Employment & LaborNewsEEOC Proposes Expansive Pregnant Worker Act Rule

August 30, 2023

PSH Partner Michael Gamboli was quoted in Rhode Island Lawyers Weekly commenting on a recent proposed rule for the Pregnant Worker Fairness Act (“PWFA”) from the U.S. Equal Employment Opportunity Commission (“EEOC”).

The ruling triggered a 60-day public comment period.  The notice, in part, explains how the EEOC interprets the PWFA and certain terms contained in the statute.

Mike explains, “The scope and the breadth of what is covered and what you have to accommodate [under the PWFA] is expansive.  What employers need to understand is that, if an employee is pregnant, you have to accommodate their pregnancy, whatever the effects of [the accommodation] happen to be.”

The PWFA went into effect on June 27.  The statute requires covered employers to provide reasonable accommodations to a qualified employee’s “known limitations” related to pregnancy, childbirth or related medical conditions, unless the accommodation will cause the employer an “undue hardship.”

Mike further stated, “The way I read the PWFA is it essentially does no more than say that pregnancy is now automatically a disability and that you have to accommodate it.”

The proposed rule clarifies the definitions of “covered entity”, “known limitation”, and “qualified employee” to include “any ability to perform the essential function…”.

“I don’t believe this idea of putting essential functions aside is anything new. It happens all the time under the ADA,” Mike said. “However, it is not laid out as clearly in the ADA. The proposed regulations of the PWFA really go into detail.”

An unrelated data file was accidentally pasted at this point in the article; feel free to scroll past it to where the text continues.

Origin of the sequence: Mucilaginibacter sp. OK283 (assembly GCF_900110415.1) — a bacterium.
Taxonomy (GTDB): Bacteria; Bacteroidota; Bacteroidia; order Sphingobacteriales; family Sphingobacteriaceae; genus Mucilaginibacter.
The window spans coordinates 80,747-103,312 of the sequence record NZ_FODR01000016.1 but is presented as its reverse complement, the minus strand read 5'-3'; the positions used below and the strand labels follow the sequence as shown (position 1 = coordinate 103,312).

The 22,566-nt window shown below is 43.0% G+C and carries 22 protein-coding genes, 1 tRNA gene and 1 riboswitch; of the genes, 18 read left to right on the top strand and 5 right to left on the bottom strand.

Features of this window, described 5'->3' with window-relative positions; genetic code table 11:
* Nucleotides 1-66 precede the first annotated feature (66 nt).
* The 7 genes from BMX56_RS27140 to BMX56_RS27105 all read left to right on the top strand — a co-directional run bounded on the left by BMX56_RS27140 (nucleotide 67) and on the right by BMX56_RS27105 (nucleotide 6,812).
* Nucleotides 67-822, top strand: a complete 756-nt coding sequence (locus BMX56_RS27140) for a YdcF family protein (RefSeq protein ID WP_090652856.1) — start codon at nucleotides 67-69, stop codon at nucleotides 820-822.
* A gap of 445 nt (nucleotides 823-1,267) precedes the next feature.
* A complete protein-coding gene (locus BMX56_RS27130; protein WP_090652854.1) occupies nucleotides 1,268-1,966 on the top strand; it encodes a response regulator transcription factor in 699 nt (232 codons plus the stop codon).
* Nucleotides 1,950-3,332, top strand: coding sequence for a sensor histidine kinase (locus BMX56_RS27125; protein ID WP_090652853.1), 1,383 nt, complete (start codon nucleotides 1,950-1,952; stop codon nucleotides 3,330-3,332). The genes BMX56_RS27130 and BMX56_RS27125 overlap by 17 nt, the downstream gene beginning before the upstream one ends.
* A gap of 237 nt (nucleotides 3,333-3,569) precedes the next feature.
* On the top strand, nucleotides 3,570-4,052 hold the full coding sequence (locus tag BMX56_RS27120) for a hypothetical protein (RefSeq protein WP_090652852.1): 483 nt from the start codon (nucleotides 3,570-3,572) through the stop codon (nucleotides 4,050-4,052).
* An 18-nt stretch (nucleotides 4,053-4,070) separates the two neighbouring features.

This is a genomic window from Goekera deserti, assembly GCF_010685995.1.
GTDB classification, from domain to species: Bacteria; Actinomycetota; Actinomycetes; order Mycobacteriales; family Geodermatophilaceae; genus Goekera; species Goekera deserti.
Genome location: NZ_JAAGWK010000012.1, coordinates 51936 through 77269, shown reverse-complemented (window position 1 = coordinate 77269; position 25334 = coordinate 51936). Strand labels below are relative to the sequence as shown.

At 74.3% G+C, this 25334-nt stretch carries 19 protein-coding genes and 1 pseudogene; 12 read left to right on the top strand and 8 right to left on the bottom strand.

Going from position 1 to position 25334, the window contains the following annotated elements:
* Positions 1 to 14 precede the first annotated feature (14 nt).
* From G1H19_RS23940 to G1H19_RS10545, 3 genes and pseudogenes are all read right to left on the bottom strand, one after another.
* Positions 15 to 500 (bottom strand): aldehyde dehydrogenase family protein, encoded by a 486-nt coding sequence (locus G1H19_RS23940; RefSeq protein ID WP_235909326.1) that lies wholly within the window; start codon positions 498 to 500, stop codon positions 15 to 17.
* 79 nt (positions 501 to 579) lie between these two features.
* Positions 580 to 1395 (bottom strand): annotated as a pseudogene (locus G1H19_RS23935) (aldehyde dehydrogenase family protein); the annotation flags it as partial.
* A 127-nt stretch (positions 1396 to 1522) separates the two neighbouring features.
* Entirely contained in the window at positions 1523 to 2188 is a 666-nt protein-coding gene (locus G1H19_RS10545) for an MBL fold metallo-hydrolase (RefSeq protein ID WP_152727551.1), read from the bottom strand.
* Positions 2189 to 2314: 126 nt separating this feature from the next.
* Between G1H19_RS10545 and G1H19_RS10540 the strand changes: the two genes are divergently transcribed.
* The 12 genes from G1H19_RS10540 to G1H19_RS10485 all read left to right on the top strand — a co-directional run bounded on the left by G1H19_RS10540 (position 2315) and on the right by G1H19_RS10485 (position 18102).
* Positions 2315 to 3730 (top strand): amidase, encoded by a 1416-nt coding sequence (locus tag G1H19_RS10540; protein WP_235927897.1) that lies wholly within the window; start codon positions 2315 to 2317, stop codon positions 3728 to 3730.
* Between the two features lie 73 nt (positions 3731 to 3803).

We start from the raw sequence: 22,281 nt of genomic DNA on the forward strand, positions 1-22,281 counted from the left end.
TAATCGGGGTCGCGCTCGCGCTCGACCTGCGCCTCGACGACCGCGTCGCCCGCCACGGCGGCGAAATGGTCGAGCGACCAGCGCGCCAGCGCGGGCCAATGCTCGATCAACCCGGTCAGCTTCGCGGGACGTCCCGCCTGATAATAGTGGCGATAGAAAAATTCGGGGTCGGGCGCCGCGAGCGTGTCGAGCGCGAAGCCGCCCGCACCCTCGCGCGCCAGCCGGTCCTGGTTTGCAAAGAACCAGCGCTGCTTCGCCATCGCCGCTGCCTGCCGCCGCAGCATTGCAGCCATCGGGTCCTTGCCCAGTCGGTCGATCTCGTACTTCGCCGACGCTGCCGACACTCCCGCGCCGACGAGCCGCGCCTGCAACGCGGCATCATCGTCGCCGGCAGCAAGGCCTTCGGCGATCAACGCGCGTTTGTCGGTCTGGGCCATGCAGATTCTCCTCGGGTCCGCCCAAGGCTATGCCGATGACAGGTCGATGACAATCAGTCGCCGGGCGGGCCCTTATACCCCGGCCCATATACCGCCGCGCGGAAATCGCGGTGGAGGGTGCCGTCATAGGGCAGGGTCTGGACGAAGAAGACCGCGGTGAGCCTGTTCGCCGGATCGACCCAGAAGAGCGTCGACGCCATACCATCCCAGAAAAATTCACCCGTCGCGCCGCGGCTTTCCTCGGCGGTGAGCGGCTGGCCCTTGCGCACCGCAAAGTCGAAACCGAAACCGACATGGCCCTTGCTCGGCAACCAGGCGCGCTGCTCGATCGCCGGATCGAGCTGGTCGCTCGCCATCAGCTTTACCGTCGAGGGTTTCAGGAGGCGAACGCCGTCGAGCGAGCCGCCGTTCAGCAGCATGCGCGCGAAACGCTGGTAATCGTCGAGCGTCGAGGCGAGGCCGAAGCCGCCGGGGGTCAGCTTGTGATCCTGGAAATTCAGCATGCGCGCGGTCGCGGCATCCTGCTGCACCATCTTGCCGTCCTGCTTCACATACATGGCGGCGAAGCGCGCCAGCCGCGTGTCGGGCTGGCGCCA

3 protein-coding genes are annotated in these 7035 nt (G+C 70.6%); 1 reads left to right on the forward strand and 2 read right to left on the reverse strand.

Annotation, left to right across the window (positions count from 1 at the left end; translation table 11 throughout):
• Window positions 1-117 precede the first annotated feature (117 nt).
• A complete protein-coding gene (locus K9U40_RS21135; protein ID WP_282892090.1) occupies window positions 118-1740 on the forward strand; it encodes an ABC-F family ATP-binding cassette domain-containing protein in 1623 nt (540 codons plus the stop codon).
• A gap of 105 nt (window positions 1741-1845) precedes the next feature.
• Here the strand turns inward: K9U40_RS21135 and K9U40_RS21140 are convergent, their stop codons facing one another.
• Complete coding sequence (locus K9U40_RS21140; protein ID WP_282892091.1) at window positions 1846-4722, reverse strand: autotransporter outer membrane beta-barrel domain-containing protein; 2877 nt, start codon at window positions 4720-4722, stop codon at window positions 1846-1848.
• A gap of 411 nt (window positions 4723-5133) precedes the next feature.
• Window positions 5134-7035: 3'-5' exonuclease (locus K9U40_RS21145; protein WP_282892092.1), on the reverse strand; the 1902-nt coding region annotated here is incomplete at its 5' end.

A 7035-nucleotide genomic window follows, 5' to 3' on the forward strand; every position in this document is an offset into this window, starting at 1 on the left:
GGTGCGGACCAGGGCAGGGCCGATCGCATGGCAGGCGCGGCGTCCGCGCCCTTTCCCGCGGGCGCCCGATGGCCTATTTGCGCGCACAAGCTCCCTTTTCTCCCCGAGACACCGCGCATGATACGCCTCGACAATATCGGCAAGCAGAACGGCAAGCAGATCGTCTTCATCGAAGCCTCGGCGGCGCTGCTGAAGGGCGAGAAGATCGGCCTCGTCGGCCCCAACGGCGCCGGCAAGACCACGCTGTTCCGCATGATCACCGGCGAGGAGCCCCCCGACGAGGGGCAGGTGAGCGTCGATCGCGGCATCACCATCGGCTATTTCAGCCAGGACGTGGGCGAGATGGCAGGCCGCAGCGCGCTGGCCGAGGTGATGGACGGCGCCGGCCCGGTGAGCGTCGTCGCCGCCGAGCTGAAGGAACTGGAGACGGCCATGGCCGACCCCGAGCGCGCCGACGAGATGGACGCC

Rhode Island enacted its PWFA in 2015 and Massachusetts enacted its PWFA in 2018.

Mike anticipates the federal PWFA is not going to change the way employers do business in the majority of states.

“Massachusetts and Rhode Island already have the same protections in place, which are actually broader, at least in terms of the scope of employers they apply to,” he said. “The federal statute applies if you have 15 or more employees. The Rhode Island statute applies if you have four or more employees. In Massachusetts, its six or more.”

According to Mike, the regulations interpreting the Massachusetts and Rhode Island statutes are not nearly as well developed as the EEOC’s proposed regulation implementing the PWFA. For that reason, he said he foresees that the federal regulation in its final form will provide important guidance for interpretating state pregnancy discrimination statutes.

“It will offer some clarity on essential functions and undue hardship,” he said.

The Employment & Labor Group at Partridge Snow & Hahn is ready to assist Rhode Island businesses with their compliance efforts.

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